soups, and processed meats. Made by a fermentation process using starch,
beet sugar, cane sugar, or molasses, MSG is sold as a white crystal substance
that resembles salt and sugar.
Many consumers often equate all "free glutamate"
products with MSG, but it is only one of several forms of glutamate -- a
major building block of proteins. Free glutamate, which results when glutamate
is released during the breakdown of a protein molecule, occurs naturally
in many foods, such as meat, milk, mushrooms, Parmesan cheese, and tomatoes.
In 1959, the Food and Drug Administration classified
MSG as a "generally recognized as safe" food ingredient under the Federal
Food, Drug, and Cosmetic Act. But the use of MSG in food has remained
controversial. In the 1980s, research showed that glutamate plays an important
role in the normal functioning of the nervous system, raising questions
about whether glutamate in food could affect the nervous system.
The FDA also received numerous reports of MSG-related
adverse events, including headaches, palpitations, vomiting, and nausea.
While these voluntary reports were useful for drawing attention to potential
problems, they were unconfirmed by controlled testing.
Because of concerns about the adverse event reports,
the FDA sponsored several safety assessments which all concluded that
MSG is safe when consumed at levels typically used in cooking and food
manufacturing. In 1986, FDA's Advisory Committee on Hypersensitivity to
Food Constituents found that MSG was generally safe, but that short-term
reactions may occur in some people. Other reports from the American Medical
Association's Council on Scientific Affairs and the European Community's
Scientific Committee for Foods reported similar findings.
Then in 1992, the FDA contracted with the Federation
of American Societies for Experimental Biology (FASEB), an independent
group of scientists, to complete the most comprehensive review of available
scientific data on glutamate safety to date. The 1995 FASEB report
reaffirmed the safety of MSG when it is consumed at usual levels by the
general population, and found no evidence of any connection between MSG
and any serious long-term reactions. The report indicated that no evidence
exists to suggest that dietary MSG or glutamate contributes to Alzheimer's
disease, Huntington's disease, or any other long-term or chronic diseases.
There was also no evidence suggesting that dietary MSG or glutamate causes
brain lesions or damage to nerve cells in humans.
But the report did identify short-term reactions known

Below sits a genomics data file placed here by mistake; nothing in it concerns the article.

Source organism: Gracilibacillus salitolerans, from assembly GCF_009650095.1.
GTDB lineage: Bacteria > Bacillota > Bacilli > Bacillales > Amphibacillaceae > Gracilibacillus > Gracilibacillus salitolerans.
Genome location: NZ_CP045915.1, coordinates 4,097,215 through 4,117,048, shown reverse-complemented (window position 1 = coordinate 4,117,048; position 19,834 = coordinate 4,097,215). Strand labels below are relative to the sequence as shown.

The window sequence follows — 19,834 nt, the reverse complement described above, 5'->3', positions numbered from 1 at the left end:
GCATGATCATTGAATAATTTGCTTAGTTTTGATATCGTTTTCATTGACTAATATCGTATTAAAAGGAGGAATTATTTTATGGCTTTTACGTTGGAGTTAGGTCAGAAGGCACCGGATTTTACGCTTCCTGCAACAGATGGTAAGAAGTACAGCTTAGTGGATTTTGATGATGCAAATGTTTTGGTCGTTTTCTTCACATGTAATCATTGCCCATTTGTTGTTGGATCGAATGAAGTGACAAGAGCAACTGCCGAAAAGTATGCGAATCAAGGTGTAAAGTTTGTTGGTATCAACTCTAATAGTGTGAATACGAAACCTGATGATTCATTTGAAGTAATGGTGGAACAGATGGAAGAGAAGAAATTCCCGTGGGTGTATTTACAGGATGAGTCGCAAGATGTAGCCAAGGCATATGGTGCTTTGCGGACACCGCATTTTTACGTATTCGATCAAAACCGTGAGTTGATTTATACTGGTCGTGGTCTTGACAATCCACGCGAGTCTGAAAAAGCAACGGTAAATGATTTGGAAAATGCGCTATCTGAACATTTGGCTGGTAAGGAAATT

as MSG Symptom Complex in two groups of people. The first group includes
people who may have a reaction after eating large doses of MSG, particularly
on an empty stomach. A large dose would be three grams or more per meal.
A typical serving of glutamate-treated food contains less than 0.5 grams
of MSG. The second group includes people with severe and poorly controlled
asthma. MSG Symptom Complex can involve symptoms such as numbness, burning
sensation, tingling, facial pressure or tightness, chest pain, headache,
nausea, rapid heartbeat, drowsiness, and weakness. Asthmatics may experience
these symptoms as well as difficulty in breathing. Additional studies in
asthmatics under controlled conditions have not produced consistent results.
Glutamate is commonly found in food, primarily from
protein sources. Foods and ingredients that contain glutamate as an inherent
component are not required to list glutamate on the label. Examples include
tomatoes, cheeses, meats, hydrolyzed protein products such as soy sauce,
and autolyzed yeast extracts. These ingredients are declared on the label
by their common or usual names.
It's when MSG is added to food that the FDA requires
"monosodium glutamate" to be listed on the label. Other salts of glutamic
acid -- such as monopotassium glutamate and monoammonium glutamate --
also have to be declared on labels and can't be lumped together under "spices,"
"natural flavoring" or other general terms.
For the entire article link to: http://www.fda.gov/fdac/
REF: U.S. Food and Drug Administration, FDA Consumer
magazine, January-February 2003.
~~ Household Contamination
with Salmonella enterica
Household contamination with Salmonella enterica
increases when occupational exposure exists (cattle farms with known salmonellosis
in cattle, a salmonella research laboratory, or a veterinary clinic experiencing
an outbreak of salmonellosis). Fifteen of 55 (27.2%) vacuum cleaner bags